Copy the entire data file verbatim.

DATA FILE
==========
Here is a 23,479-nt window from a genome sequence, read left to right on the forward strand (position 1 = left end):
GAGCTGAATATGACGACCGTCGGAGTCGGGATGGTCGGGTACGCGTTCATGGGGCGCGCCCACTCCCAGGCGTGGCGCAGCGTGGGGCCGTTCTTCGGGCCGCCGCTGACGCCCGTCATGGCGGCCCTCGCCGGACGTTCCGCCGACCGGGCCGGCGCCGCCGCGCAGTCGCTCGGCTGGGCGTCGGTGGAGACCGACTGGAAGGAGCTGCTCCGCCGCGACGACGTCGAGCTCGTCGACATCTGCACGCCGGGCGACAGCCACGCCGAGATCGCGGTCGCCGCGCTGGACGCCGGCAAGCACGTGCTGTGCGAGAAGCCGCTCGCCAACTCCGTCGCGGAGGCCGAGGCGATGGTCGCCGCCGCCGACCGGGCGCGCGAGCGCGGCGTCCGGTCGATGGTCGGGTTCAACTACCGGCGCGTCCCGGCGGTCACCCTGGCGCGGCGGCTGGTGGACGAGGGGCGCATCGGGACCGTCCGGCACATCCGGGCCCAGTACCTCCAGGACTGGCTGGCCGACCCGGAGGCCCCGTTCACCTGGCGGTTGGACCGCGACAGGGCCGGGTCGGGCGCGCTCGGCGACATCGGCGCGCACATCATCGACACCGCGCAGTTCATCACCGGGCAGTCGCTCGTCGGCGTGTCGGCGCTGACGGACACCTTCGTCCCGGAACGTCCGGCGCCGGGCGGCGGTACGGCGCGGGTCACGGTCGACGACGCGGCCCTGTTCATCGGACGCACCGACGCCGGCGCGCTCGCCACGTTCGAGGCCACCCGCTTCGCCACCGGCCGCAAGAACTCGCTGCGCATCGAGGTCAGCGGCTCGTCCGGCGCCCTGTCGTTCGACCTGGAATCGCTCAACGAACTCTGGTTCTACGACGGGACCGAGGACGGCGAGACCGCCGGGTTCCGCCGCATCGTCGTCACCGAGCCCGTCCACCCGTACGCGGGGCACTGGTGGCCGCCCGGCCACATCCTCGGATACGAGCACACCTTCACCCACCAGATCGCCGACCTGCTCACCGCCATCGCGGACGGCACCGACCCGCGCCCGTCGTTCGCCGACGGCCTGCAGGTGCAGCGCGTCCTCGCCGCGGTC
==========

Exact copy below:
Here is a 23,479-nt window from a genome sequence, read left to right on the forward strand (position 1 = left end):
GAGCTGAATATGACGACCGTCGGAGTCGGGATGGTCGGGTACGCGTTCATGGGGCGCGCCCACTCCCAGGCGTGGCGCAGCGTGGGGCCGTTCTTCGGGCCGCCGCTGACGCCCGTCATGGCGGCCCTCGCCGGACGTTCCGCCGACCGGGCCGGCGCCGCCGCGCAGTCGCTCGGCTGGGCGTCGGTGGAGACCGACTGGAAGGAGCTGCTCCGCCGCGACGACGTCGAGCTCGTCGACATCTGCACGCCGGGCGACAGCCACGCCGAGATCGCGGTCGCCGCGCTGGACGCCGGCAAGCACGTGCTGTGCGAGAAGCCGCTCGCCAACTCCGTCGCGGAGGCCGAGGCGATGGTCGCCGCCGCCGACCGGGCGCGCGAGCGCGGCGTCCGGTCGATGGTCGGGTTCAACTACCGGCGCGTCCCGGCGGTCACCCTGGCGCGGCGGCTGGTGGACGAGGGGCGCATCGGGACCGTCCGGCACATCCGGGCCCAGTACCTCCAGGACTGGCTGGCCGACCCGGAGGCCCCGTTCACCTGGCGGTTGGACCGCGACAGGGCCGGGTCGGGCGCGCTCGGCGACATCGGCGCGCACATCATCGACACCGCGCAGTTCATCACCGGGCAGTCGCTCGTCGGCGTGTCGGCGCTGACGGACACCTTCGTCCCGGAACGTCCGGCGCCGGGCGGCGGTACGGCGCGGGTCACGGTCGACGACGCGGCCCTGTTCATCGGACGCACCGACGCCGGCGCGCTCGCCACGTTCGAGGCCACCCGCTTCGCCACCGGCCGCAAGAACTCGCTGCGCATCGAGGTCAGCGGCTCGTCCGGCGCCCTGTCGTTCGACCTGGAATCGCTCAACGAACTCTGGTTCTACGACGGGACCGAGGACGGCGAGACCGCCGGGTTCCGCCGCATCGTCGTCACCGAGCCCGTCCACCCGTACGCGGGGCACTGGTGGCCGCCCGGCCACATCCTCGGATACGAGCACACCTTCACCCACCAGATCGCCGACCTGCTCACCGCCATCGCGGACGGCACCGACCCGCGCCCGTCGTTCGCCGACGGCCTGCAGGTGCAGCGCGTCCTCGCCGCGGTC